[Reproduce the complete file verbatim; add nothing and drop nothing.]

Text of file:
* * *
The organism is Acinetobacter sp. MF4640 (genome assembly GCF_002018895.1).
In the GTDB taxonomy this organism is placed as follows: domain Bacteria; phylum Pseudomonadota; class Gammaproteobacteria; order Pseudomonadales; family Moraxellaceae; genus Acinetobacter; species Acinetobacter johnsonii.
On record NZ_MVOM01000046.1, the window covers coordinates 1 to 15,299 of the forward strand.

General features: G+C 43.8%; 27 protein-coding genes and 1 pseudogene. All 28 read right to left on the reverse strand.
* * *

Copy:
The organism is Acinetobacter sp. MF4640 (genome assembly GCF_002018895.1).
In the GTDB taxonomy this organism is placed as follows: domain Bacteria; phylum Pseudomonadota; class Gammaproteobacteria; order Pseudomonadales; family Moraxellaceae; genus Acinetobacter; species Acinetobacter johnsonii.
On record NZ_MVOM01000046.1, the window covers coordinates 1 to 15,299 of the forward strand.

General features: G+C 43.8%; 27 protein-coding genes and 1 pseudogene. All 28 read right to left on the reverse strand.